Bacteriart and Fractal Forms
Eshel Ben-Jacob studies how bacterial communities communicate when faced with a challenge. What odd decisions we would face were we living in these colonies of single-celled foragers:
Larry: The food’s a little scarce over here. It’s getting crowded. Should we turn left? Or branch out forward? I’m not good with directions. Maybe we should ask the group. Or not. All I know is that I’m hungry, and I want to move away from you guys. You’re letting off gross chemicals.
Lisa: There’s some undiscovered country over there, maybe we can branch off of this branch. What’s that? I’m four branches down already? Why is that enormous scientist up there taking a picture of me? And why does he keep saying the word “fractal”?
The intricate patterns created by these microbial colonies are thought to be an emergent property of a brainless system turning simple decisions into very complex ones (which is something that bothers me about Ben-Jacob’s work, since he invokes the idea of “bacterial social intelligence”). They are not designs. they are only results. The key difference? There’s no intelligence involved. Rivers carve the same sort of fractal fingers, and they only obey the rules of gravity and friction.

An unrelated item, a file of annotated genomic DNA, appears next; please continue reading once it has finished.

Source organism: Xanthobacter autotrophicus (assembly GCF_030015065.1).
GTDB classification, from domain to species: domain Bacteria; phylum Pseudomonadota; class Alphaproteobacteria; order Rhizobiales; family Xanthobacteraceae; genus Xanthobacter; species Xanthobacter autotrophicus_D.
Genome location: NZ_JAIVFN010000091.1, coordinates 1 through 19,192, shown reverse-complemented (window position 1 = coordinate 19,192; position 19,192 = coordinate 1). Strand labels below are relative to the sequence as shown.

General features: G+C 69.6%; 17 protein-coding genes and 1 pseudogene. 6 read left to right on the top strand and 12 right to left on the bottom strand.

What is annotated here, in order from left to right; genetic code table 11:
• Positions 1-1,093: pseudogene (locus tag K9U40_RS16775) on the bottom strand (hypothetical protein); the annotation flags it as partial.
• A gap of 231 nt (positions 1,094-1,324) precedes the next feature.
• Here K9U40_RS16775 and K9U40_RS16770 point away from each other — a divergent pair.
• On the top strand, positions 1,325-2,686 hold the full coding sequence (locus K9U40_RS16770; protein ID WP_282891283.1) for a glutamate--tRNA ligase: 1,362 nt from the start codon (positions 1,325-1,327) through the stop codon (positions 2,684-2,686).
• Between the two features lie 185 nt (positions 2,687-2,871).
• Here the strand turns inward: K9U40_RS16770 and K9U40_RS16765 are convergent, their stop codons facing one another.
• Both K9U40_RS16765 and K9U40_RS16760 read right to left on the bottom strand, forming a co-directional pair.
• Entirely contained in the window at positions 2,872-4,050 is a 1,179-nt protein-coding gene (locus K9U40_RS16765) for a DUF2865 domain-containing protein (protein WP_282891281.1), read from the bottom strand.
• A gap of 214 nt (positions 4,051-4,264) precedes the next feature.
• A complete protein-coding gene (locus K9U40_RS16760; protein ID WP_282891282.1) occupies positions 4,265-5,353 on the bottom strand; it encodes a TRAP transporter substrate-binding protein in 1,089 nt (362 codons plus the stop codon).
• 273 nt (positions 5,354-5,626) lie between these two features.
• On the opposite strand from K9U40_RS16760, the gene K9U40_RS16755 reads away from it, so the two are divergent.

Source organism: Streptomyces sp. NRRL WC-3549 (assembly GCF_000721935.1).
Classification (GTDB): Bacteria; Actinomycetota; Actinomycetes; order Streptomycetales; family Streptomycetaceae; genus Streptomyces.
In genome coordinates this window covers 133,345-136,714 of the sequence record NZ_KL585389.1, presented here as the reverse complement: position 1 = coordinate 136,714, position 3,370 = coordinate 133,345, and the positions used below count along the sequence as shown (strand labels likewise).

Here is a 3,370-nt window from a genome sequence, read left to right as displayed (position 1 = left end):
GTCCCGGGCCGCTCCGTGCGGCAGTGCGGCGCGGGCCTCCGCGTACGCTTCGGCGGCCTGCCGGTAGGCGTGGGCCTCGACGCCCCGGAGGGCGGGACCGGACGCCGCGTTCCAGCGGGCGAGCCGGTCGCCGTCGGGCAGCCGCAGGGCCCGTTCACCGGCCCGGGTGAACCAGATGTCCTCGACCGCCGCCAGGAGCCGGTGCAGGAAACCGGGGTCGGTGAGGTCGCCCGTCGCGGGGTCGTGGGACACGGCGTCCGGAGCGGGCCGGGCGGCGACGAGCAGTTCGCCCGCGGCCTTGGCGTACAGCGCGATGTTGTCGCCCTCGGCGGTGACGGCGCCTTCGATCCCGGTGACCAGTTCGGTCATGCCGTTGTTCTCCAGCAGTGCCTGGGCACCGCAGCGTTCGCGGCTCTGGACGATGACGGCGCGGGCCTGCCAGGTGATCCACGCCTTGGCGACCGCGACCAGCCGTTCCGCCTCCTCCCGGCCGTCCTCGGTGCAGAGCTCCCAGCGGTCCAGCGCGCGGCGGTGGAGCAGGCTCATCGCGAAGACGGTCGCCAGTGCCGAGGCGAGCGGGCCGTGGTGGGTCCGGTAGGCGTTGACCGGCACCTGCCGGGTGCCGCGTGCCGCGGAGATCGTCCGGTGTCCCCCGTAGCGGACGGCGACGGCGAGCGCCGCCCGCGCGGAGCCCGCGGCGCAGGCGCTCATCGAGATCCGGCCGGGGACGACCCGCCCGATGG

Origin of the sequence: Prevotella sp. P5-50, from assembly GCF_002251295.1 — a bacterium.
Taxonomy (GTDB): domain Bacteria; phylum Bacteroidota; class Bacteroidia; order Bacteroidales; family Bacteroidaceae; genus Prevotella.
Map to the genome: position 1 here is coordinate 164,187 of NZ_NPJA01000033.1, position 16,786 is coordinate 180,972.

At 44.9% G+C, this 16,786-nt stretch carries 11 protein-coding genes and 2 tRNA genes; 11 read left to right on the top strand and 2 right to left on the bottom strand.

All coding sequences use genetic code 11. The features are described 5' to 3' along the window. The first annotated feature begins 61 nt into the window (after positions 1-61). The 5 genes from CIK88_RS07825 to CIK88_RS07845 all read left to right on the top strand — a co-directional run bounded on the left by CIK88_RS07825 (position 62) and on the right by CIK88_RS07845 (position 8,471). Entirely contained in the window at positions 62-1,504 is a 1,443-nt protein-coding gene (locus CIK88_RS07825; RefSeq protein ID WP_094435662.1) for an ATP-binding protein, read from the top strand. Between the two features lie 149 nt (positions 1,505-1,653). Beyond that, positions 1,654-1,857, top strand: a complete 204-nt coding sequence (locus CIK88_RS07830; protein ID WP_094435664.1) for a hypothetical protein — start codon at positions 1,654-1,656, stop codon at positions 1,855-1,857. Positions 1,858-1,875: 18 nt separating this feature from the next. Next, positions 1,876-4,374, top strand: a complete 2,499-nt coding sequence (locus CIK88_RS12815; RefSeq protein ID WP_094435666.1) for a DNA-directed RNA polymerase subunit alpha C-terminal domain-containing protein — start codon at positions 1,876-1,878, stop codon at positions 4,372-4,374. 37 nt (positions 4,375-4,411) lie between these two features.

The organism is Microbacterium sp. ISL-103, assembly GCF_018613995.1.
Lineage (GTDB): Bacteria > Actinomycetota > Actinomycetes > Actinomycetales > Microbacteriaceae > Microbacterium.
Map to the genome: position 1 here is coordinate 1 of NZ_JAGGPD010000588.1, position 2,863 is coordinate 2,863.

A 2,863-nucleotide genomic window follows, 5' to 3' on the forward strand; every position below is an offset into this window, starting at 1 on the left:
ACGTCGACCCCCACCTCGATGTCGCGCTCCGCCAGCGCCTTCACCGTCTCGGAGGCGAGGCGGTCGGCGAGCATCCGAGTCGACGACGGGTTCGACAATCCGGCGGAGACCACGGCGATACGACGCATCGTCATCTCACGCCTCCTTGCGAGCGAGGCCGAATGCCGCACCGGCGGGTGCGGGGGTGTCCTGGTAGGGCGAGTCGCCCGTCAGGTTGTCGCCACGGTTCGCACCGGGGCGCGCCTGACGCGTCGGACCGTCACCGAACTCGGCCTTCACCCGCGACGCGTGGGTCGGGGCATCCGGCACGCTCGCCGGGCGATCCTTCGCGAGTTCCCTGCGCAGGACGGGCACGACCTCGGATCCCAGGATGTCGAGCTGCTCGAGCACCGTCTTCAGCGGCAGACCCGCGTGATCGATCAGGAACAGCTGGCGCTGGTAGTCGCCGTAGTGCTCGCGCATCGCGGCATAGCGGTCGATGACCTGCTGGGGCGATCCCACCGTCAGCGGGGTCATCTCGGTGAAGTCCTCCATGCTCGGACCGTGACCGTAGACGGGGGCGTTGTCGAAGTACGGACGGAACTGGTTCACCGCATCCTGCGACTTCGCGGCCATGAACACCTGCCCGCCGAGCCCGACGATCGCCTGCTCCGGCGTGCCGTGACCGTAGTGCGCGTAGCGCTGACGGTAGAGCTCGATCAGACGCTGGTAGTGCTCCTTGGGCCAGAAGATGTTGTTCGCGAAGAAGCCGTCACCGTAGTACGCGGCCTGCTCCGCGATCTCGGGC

The science of decisionless decision-making is a fascinating one. Ed Yong covered it marvelously earlier this year in a must-read piece for Wired. Everything from fish schools (eyes on your neighbor) to locust swarms (don’t get bit by your neighbor) to honeybee hives (head-butt your neighbor until they agree with you) create complex behaviors from simple inputs and outputs.
There’s a reason that slime molds, nerve cells and city maps look similar. Simple rules applied at large scales beget complex results.
These microbes might not be that different from the above examples, which makes sense if you stroke your chin and ponder the math behind it all. But they’re certainly more attractive, and for that, they win the day.
Thanks to io9 for the link.